Children’s book industry needs more attention

While there are multiple books for children to choose from, only a few of them are written by young, local authors.

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Children’s book industry needs more attention
fBEST BOOKS: Young readers need books that are relevant to their age group. Photo courtesy of

Vietnam’s publishing industry produces nearly 300 million copies every year, of which 76 per cent are textbooks.

Of the remaining 24 per cent, up to 10 per cent are books for teenagers and children, equivalent to 29 million copies.

This shows that demand for children’s books is high and that leading publishers with the most revenues are the companies producing children’s books.

Experts are concerned that the number of children’s books by local writers is very small compared to foreign writers.

Nguyen Nhat Anh is currently considered the most outstanding children’s book author.

He is known as a “lonely star” as it's hard to find a person who focuses on only writing children’s books.

While the older generation has grown up with Những Ngày Thơ Ấu by Nguyen Hong, Gió Lạnh Đầu Mùa by Thach Lam, Quê Nội by Vo Quang, Đất Rừng Phương Nam by Doan Gioi, Búp Sen Xanh by Sơn Tùng, and Tuổi Thơ Dữ Dội by Phung Quan, among other children’s masterpieces in the mid 20th century of, today’s younger generation has fewer new options.

Nguyen Ngoc Thuan, who was expected to thrive after his works Vừa Nhắm Mắt Vừa Mở Cửa Sổ and Một Thiên Nằm Mộng, has changed direction and now writes books for older readers.

Similar to Thuan, young talents like Nguyen Ngoc Tu, Do Bich Thuy, Phan Hon Nhien, Vu Thi Thanh Tam and Vu Dinh Giang have written works for children but are no longer pursuing it.

“It seems like they only wanted to experience writing for children,” one expert said.

Although children’s books tend to occupy a large space at bookstores, they are mostly comics and stories translated from books from Japan, China and South Korea, among other countries.
Of the local children’s books, only several are genuinely loved by young readers.

Children these days tend to have a difficult time finding themselves in books written by the older generation of local writers since these stories are no longer relevant.

Since it is challenging to find a young person writing for children, more should be done to expand Vietnam’s literary industry, experts have said.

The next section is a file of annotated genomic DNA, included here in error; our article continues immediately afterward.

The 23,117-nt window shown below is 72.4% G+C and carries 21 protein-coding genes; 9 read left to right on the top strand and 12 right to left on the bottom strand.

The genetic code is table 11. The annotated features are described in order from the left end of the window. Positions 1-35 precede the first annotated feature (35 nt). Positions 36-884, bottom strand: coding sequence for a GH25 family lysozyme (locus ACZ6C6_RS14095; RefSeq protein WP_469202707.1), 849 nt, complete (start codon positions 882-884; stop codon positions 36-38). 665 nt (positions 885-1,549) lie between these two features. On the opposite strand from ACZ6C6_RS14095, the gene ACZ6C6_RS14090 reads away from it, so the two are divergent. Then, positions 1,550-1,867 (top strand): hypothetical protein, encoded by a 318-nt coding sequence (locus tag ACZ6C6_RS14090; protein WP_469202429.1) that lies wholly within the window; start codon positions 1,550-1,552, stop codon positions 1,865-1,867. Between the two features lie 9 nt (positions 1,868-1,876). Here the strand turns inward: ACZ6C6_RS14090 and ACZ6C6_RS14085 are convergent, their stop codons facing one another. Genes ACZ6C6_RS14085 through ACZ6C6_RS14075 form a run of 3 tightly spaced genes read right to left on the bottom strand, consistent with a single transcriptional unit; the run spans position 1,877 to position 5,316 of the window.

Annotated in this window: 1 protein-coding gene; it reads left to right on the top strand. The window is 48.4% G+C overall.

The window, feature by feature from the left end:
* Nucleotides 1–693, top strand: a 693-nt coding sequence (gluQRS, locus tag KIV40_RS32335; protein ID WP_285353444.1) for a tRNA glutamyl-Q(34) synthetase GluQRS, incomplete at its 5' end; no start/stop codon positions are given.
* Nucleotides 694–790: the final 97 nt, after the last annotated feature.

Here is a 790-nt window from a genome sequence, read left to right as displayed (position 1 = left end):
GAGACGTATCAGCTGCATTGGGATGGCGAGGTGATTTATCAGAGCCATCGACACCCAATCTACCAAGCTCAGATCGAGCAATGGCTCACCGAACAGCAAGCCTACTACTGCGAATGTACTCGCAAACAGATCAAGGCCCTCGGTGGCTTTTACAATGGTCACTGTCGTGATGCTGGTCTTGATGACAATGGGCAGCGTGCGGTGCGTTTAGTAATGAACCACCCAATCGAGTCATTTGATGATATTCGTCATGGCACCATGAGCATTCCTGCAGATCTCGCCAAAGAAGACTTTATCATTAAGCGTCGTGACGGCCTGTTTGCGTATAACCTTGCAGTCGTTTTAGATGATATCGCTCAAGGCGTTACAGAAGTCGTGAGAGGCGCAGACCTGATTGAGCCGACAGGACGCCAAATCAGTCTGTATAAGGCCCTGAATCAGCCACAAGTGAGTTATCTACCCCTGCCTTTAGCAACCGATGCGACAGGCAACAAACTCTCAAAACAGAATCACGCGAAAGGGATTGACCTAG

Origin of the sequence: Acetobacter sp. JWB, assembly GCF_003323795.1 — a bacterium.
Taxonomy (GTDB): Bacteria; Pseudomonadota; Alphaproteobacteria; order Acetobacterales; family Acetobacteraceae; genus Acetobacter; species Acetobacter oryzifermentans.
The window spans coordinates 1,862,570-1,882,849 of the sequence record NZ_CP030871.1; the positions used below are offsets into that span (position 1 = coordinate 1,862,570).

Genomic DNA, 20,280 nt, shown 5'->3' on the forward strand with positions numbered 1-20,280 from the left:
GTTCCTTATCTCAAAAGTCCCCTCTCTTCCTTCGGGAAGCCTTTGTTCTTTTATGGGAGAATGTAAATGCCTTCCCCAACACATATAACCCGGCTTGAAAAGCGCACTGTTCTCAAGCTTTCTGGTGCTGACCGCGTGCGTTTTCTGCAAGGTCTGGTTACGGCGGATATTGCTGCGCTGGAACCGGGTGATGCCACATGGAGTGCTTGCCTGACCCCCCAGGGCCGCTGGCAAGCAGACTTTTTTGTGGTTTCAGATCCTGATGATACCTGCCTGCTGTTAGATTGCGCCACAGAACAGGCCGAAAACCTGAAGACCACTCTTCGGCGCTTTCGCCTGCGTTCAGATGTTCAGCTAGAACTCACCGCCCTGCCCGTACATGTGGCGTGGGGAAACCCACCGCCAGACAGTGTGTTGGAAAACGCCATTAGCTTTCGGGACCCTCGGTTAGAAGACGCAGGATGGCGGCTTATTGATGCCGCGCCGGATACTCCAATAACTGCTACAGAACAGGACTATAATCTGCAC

Proper attention

Children’s book industry needs more attention
ALL AGES: Children enjoy reading at a public library in Nam Dinh Province. Photo

Children’s literature needs more attention from cultural authorities, from the local to state level, according to the Nhân Dân (The People) newspaper.

In addition to discovering more writers, proper care from authorities can help nurture students with the ability to write for children during their school years.

Some young and talented authors such as Do Nhat Nam, Dang Chan Nhan and Ngo Gia Thien An should receive better recognition from the Viet Nam Writers Association.

Though there was once an award for outstanding children’s literary works within the Writers Association annual awards, it is no longer available.

Meanwhile, newspaper and magazines for the young generations should have more space dedicated to publishing children’s literary works and honouring their contributions to the industry.
Journalist Nguyen Nhu Mai from the Hoa Học Trò magazine said that children of any generation love to write poetry and stories.

“Our job is to discover ones with a true literary gift, and encourage them to write and publish their work on media. This helps nurture their passion to write,” she said.

“If a young writer deserves great attention, he or she can thrive and become a professional writer in the future,” she said.

During the 1980s and 1990s, newspapers and magazines such as Thanh Niên, Tiền Phong, Hoa Học Trò, Thiếu Niên Tiền Phong, Áo Trắng, and Mực Tím made significant contributions to forming a new generation of young writers.

Many writing groups were established, and writing contests were regularly held during this time.

However, with multiple changes in technology within the first two decades of this century, other forms of entertainment besides reading have been introduced and have attracted many people.

Young readers today are different and the industry needs to adapt to these changes, from recognising and taking care of young writers to organising regular training courses, creative camps, and awards to encourage them. VNS

An Phuong

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